|11.||Nikon D40||124 mm||94 mm||64 mm||522 g||470||n||Nov 2006||499|
|12.||Nikon D80||132 mm||103 mm||77 mm||668 g||600||n||Aug 2006||999|
|13.||Nikon D70s||140 mm||111 mm||78 mm||679 g||500||n||Apr 2005||899|
|14.||Nikon D70||140 mm||111 mm||78 mm||679 g||400||n||Jan 2004||999|
|15.||Olympus Stylus 1s||116 mm||87 mm||57 mm||402 g||450||n||Apr 2015||699|
|16.||Olympus Stylus 1||116 mm||87 mm||57 mm||402 g||410||n||Oct 2013||699|
|17.||Panasonic LX100||115 mm||66 mm||55 mm||393 g||300||n||Sep 2014||899|
|Notes: Measurements and pricing do not include easily detachable parts, such as add-on or interchangeable lenses or optional viewfinders.|
The price is, of course, an important factor in any camera decision. The retail prices at the time of the camera’s release place the model in the market relative to other models in the producer’s line-up and the competition. The X30 was launched at a lower price than the D50, despite having a lens built in. Normally, street prices remain initially close to the MSRP, but after a couple of months, the first discounts appear. Later in the product cycle and, in particular, when the replacement model is about to appear, further discounting and stock clearance sales often push the camera price considerably down.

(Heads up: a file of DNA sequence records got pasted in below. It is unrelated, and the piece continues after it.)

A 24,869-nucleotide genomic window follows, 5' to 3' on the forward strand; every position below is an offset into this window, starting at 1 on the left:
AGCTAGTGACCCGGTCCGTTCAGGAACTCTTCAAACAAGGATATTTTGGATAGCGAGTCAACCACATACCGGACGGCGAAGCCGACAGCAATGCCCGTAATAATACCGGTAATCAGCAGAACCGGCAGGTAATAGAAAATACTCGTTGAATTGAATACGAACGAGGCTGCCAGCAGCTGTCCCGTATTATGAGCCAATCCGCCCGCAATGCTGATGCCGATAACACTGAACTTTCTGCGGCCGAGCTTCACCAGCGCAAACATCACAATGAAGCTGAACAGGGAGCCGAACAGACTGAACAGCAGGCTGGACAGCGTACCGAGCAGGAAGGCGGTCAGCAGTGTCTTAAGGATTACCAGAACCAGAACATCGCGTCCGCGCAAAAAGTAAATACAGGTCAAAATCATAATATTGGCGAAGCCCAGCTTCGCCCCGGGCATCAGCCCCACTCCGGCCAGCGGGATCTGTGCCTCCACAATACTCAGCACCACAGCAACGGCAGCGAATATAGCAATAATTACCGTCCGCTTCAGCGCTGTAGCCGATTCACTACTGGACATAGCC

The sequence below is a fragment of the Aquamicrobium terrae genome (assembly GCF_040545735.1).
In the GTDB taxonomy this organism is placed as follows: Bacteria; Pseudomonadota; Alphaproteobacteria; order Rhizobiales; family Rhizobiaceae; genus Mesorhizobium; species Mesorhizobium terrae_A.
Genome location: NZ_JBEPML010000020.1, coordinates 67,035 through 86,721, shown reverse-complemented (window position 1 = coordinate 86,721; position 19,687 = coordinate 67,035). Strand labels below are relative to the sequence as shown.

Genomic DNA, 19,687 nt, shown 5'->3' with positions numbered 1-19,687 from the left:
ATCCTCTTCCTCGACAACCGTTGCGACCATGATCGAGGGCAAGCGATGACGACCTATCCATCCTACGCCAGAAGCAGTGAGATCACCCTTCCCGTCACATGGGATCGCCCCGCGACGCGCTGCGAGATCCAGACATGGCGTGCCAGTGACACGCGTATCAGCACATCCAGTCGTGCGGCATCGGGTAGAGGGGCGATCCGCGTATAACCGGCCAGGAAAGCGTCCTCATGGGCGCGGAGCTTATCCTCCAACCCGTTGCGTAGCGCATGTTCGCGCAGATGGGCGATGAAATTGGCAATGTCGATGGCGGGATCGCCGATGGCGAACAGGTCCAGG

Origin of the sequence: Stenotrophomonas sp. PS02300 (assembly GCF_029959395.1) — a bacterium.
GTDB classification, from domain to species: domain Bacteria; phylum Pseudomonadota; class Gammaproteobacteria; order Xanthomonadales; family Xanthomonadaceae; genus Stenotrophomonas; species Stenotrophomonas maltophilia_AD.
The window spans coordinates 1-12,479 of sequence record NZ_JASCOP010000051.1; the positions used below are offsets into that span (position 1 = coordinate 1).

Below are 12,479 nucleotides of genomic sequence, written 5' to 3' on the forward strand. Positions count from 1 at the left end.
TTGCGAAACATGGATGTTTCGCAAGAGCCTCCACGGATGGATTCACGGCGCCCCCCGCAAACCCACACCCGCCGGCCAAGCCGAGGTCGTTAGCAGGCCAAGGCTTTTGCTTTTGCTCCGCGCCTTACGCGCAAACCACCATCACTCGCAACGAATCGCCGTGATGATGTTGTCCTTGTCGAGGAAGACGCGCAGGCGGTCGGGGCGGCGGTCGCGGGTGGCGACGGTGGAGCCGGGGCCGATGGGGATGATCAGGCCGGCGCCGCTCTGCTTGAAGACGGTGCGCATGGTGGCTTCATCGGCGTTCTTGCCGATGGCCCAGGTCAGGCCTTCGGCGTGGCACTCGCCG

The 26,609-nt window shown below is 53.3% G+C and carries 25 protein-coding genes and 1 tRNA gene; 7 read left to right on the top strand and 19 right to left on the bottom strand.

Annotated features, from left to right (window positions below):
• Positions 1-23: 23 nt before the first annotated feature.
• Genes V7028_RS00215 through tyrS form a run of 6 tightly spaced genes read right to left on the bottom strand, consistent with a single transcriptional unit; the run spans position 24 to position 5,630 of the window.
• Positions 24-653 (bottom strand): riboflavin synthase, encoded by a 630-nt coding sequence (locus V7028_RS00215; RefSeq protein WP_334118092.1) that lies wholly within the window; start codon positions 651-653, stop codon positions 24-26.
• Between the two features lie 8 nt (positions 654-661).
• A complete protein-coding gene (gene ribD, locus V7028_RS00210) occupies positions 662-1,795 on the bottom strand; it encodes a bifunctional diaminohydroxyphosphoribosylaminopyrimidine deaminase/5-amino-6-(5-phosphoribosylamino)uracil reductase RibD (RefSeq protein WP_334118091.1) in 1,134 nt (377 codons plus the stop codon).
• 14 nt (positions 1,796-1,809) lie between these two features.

The size of the imaging sensor is a crucial determinant of image quality. All other things equal, a large sensor will have larger individual pixel-units that offer better low-light sensitivity, wider dynamic range, and richer color-depth than smaller pixels in a sensor of the same technological generation. Moreover, a large sensor camera will give the photographer more control over depth-of-field in the image and, thus, the ability to better isolate a subject from the background. On the downside, larger sensors tend to be associated with larger, more expensive camera bodies and lenses.